Tag Archives: bees on flowers

Flowers for the bees and the excitement of a swarm.

Over the past few weeks I have been watching for bees in our garden, wondering how their numbers would be affected by the poor winter and late spring. A few bees came to the blossom on our neighbour’s apple tree but about a week ago we had an influx of bees when the raspberries came in to flower. Although I love the fruit, I had never been very impressed by raspberry flowers. Honeybees don’t share my sentiments and for a short period the raspberry flowers were very popular with these bees. Here is a picture taken about a week ago.
honeybee on raspberries

The bumblebees also tried the raspberry blossom but once the patch of comfrey at the bottom of the garden was decorated with its pastel flowers, there was no contest. Especially in the recent warm sunshine there has been a steady stream of bumblebees buzzing very audibly around the flowers. Here are some pictures, also taken about a week ago.  The first two show Common Carder Bees on raspberries and on comfrey. I love the details of bee anatomy these pictures show.  There is also one of another bumblebee on comfrey, probably a Buff Tailed Bumblebee, although it is difficult to be sure.

[I have been told that it is actually a Garden Bumblebee, see Comments]

bumblebee on raspberry
Common Carder Bee on raspberry
bumblebee on comfrey 3
Common Carder Bee on comfrey
bumblebee on comfrey
Bumblebee on comfrey

The town where I live, Totnes, has a busy Friday market. With the new season’s early holidaymakers the market felt busier than ever but there were also visitors of a different kind this week. At the market last Friday, one of the traders asked me if I had seen “the bees”. They went on to tell me that, earlier that morning, a swarm of honeybees had appeared over the market like a cloud, turning the air black for a short time. The swarm was still there, but now high in a tree at the edge of the Market Square. I had never seen this phenomenon before; the swarm was now a “lump of bees” hanging from a branch with a few bees flying round it. I had no camera with me so I could not take photos but it looked very like the pictures I had seen. I wondered how the swarm would be collected as it was about 20 feet above ground but apparently later that day the bees decided to fly off somewhere else.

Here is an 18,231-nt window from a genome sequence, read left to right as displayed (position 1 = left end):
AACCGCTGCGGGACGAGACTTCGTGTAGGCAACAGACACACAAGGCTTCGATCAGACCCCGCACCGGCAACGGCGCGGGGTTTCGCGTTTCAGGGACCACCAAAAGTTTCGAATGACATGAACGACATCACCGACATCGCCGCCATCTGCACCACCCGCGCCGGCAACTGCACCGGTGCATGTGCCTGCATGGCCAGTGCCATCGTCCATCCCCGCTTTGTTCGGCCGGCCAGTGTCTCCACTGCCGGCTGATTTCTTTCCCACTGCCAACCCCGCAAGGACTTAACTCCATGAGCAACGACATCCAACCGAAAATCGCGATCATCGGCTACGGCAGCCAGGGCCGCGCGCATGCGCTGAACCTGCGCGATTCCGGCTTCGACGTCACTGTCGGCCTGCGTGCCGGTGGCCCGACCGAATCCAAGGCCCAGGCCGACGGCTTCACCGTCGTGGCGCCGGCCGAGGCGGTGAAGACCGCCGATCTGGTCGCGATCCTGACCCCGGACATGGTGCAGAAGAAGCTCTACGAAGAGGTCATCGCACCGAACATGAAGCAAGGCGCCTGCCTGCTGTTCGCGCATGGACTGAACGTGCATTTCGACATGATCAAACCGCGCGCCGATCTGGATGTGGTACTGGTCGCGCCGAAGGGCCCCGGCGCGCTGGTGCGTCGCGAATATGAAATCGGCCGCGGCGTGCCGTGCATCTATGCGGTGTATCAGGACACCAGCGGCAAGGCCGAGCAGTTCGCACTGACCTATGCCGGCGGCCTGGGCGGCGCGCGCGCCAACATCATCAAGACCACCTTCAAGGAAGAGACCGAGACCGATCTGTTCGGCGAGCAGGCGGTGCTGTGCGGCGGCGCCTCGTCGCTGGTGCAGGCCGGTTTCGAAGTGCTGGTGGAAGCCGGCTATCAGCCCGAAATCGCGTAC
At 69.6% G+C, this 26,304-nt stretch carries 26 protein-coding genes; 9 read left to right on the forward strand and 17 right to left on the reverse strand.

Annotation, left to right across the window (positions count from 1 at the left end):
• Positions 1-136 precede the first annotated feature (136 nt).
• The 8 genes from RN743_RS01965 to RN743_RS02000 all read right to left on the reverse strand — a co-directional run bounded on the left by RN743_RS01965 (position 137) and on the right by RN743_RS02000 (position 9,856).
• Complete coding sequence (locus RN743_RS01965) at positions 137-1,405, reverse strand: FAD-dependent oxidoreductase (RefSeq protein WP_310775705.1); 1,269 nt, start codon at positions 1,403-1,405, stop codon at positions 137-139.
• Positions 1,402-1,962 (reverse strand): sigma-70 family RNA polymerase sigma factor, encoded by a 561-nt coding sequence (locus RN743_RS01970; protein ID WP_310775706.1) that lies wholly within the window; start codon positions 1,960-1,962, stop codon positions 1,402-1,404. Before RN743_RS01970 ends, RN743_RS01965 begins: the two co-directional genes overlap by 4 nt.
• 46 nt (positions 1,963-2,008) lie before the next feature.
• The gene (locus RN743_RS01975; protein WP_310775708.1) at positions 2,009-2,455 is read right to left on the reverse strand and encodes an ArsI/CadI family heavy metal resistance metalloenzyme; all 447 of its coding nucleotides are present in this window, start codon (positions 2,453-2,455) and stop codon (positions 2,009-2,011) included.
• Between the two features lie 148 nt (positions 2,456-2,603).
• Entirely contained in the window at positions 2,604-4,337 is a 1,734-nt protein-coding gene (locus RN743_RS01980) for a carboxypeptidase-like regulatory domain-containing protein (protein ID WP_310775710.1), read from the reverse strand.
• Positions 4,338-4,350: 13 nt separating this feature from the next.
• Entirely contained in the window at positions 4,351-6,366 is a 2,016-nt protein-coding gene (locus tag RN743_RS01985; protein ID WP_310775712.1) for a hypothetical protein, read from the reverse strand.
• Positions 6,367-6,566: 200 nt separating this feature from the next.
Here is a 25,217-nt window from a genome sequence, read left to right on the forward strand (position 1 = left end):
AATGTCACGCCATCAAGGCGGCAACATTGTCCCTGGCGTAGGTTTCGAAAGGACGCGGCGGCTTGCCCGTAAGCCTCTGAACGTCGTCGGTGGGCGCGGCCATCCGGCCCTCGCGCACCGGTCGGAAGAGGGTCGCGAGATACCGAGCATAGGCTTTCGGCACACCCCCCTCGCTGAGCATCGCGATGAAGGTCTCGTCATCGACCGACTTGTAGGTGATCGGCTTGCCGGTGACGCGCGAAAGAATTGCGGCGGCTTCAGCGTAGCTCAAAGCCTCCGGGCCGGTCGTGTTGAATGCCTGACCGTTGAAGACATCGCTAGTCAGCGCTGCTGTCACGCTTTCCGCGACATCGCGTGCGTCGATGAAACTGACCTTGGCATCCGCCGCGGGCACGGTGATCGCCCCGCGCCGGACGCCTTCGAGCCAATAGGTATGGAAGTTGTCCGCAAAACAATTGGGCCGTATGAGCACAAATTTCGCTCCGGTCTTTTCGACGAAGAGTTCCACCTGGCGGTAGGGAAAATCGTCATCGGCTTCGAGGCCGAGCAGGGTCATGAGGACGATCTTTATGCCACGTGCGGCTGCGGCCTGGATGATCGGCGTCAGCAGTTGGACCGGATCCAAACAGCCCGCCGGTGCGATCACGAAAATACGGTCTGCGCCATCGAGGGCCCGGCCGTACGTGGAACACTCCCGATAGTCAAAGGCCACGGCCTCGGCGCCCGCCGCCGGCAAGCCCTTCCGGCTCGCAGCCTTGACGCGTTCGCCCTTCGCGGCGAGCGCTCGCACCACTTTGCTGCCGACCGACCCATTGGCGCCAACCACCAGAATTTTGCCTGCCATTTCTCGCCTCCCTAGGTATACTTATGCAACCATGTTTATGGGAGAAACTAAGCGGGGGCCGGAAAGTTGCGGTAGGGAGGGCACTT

The flowers and the bees

Here, I have been inspired by Emily Heath’s post on her Adventuresinbeeland’s blog.  Emily posted some pictures of bees foraging in Elthorne Park, west London and asked “What flowers are out near you?  Are you seeing plenty of wild bees out and about?”

Accordingly, I have taken some pictures of bees foraging in our south Devon garden and in locations nearby.

One of the favourites of bees all summer has been a patch of Comfrey which grows at the bottom of our garden.  I have the impression that it is favoured by bumblebees and here is a recent picture of a Common Carder Bee (?).

Common Carder Bumblebee on Comfrey

Another long term favourite, but this time apparently preferred by the honey bees (although not exclusively), has been the hardy geranium (probably Wargrave Pink) that occurs in patches in our garden.

Honeybee on Hardy Geranium

The striking orange Montbretia are currently in flower and here is a bumblebee (buff tailed?) foraging.

Bumblebee on Montbretia

Lavender, when it is still in flower, continues to be popular especially with honeybees.

Honeybees and Lavender

I also found bumblees enjoying Bergamot growing in a local community garden.

Bumblebee on Bergamot

The current star-turn, however, is a patch of of Purple-loosestrife growing by our pond.  This is a native wild flower of the UK and grows at the margins of streams, ponds and rivers.

Purple-loosestrife

The plants shown here are about six feet tall and, whenever the weather allows, are covered with honey bees.

Honeybees on Purple-loosestrife

In the UK, preserving the plant is seen as an important part of conserving wetland habitats.  Exactly the opposite view is taken in the US where the plant is viewed as an agressive invader and referred to in the same terms as the triffids in John Wyndham’s novel.  Purple-loosestrife was brought to the US by settlers early in the 19th century.  It rapidly colonised rivers overgrowing native species and destroying wetland habitats.

Let’s finish with an artistic depiction of the plant.  Millais, the 19th century pre-Raphaelite artist, painted a notable picture of Ophelia from Shakespeare’s Hamlet.

Ophelia by Millais

If you look carefully on the right of the picture you can see the tall stems of Purple-loosestrife.  It seems that Millais chose to include these flowers because “long purples” was a traditional name for this plant and because of Shakespeare’s apparent use of this name in describing Ophelia’s death garland:

….. long purples,

That liberal shepherds do give a grosser name,

but our cold maids do dead men’s fingers call them.

Richard Mabey in Flora Britannica suggests that Shakespeare was more likely referring to Early Purple Orchids and the “grosser name” was “dog-stones” meaning “dog’s testicles”.  This was all a bit too strong for Victorian sensibilities so Millais chose the seemlier interpretation.

Another of my bee-related articles can be read here.